The Marble Queen Pothos can survive plenty of different lighting environments. However, like all plants, it thrives in a specific light environment. Since the Marble Queen Pothos is a tropical plant, it will grow best in medium to bright indirect light. The brighter the indirect sunlight, the better the plant growth. Don’t place this plant in direct sunlight as you will burn the leaves.
Marble Queen Pothos Temperature & Humidity
You’ll find that the Marble Queen Pothos thrives best in temperatures ranging from 65 – 90F. This plant can handle the winter months when provided with typical household temperatures in the winter, be sure to place away from drafty windows and air vents. The marble queen pothos also prefers humidity levels between 40-60%.
Repotting Marble Queen Pothos
Your Marble Queen Pothos requires repotting once a year for small plants and 2-3 years for larger plants. Always repot in early spring or summer. But if you notice your plant is suffering from root rot or the roots are coming out of the container’s drainage hole, you may repot it right away.
Marble Queen Pothos Maintenance & Pruning
The Marble Queen Pothos does well with regular pruning to prevent vines from getting leggy. To correctly prune, trim any discolored leaves and stems with sharp, clean garden scissors. If you need to trim a lot of your plant, remember the rule of only pruning back no more than 25% of the entire plant at one point in time.
Marble Queen Pothos Propagation
There are many different ways to propagate Marble Queen Pothos. From stem cuttings, in a jar filled with water, and the layering technique are the most common.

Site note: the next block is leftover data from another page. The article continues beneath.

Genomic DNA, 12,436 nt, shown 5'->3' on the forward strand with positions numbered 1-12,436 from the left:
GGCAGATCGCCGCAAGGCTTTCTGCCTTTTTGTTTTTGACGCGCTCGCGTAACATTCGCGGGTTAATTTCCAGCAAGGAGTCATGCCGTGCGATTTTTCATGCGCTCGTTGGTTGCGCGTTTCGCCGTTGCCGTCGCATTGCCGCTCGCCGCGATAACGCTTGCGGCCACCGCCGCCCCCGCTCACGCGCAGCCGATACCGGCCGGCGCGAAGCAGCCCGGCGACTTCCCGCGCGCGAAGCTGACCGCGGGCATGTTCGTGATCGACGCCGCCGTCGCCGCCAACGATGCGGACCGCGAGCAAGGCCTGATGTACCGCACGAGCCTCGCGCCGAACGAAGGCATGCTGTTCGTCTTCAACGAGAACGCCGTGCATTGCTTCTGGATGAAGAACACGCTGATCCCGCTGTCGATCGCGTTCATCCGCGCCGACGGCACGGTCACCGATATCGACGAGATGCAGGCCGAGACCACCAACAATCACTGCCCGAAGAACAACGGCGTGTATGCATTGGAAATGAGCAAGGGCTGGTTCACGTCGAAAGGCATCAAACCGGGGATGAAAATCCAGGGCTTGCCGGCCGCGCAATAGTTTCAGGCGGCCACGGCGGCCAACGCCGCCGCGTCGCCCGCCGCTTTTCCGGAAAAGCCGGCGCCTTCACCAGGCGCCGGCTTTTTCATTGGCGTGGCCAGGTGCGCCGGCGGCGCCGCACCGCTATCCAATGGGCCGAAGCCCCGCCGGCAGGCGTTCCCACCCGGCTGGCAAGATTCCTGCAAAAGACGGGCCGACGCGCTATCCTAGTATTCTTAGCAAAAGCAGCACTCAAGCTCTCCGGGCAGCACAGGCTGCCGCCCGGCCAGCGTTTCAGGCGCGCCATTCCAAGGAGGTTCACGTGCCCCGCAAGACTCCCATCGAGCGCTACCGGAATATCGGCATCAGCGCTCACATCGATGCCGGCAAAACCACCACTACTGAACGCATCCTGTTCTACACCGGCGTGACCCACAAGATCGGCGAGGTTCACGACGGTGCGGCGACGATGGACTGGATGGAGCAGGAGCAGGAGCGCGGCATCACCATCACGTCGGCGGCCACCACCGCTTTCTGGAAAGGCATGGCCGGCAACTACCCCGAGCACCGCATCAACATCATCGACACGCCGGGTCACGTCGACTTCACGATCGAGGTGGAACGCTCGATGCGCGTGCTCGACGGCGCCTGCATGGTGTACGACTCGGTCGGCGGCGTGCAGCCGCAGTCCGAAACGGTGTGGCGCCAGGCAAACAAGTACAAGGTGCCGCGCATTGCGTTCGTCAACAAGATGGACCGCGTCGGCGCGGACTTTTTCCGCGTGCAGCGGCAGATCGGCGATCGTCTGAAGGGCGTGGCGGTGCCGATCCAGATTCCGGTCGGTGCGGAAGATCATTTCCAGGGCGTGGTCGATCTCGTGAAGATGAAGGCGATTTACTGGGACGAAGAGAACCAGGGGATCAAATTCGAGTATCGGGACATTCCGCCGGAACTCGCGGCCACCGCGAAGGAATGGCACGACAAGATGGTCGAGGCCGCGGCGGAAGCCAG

Marble Queen Pothos Toxicity
Like the rest of Pothos variations, the Marble Pothos also contain harmful crystals, such as insoluble calcium oxalate and crystals making Marble Queen Pothos toxic to both humans and pets if ingested. Ideally, the Marble Queen Pothos should remain out of reach of pets and small children alike.
Toxicity to Humans
If consumed, the calcium oxalate crystals will cause irritation and swelling of the mouth, lips, and throat. Keep this plant away from children and wash hands after you come into contact with this plant.
Toxicity to Cats & Dogs
If ingested by cats or dogs, this plant will cause irritation to the mouth, throat, and stomach and will cause vomiting and diarrhea. Keep the Marble Queen Pothos away from pets.
Marble Queen Pothos Problems
Marble Queen Pothos Leaves Turning Yellow
When the Marble Queen Pothos gets yellow leaves, the most common problem is root rot, excess sunlight, or just overall improper care. Follow the care instructions above to ensure the best life for your Marble Queen Pothos.
Marble Queen Pothos Leaves Turning Brown
The most common issue for browning leaves on a Marble Queen Pothos is overwatering and not having enough humidity. Be sure to follow the proper care instructions on watering to prevent this. Also, place a humidifier near the plant to give it the humidity levels it needs.
Marble Queen Pothos Legginess
If you don’t provide the proper pruning care to your Marble Queen Pothos, it is common for the plant to become leggy, meaning really long stems with few leaves. To prevent legginess and create bushier and fuller foliage, prune once a year just before the growing months start.
Marble Queen Pothos Diseases
Root rot is one of the most common diseases the Marble Queen Pothos runs into. Be sure to use adequate draining soil and to not overwater it.
Marble Queen Pothos Green Leaves
The main attraction of this Pothos variation is the variegated white and green foliage so if you notice your Marble Queen Pothos leaves is starting to turn solid green, something is wrong. If this happens, it is not getting enough sunlight so move it to a brighter spot to get the variegation on the leaves again.
Marble Queen Pothos Pests
Luckily, there aren’t many different pests that affect the Marble Queen Pothos. Aphids, mealybugs, and thrips are the most common pests that invade the marble queen pothos and can spread to other plants quickly, so it is best to take preventative care to ensure they do not ruin your plants. Spray with neem oil or an insecticide for prevention and to get rid of them.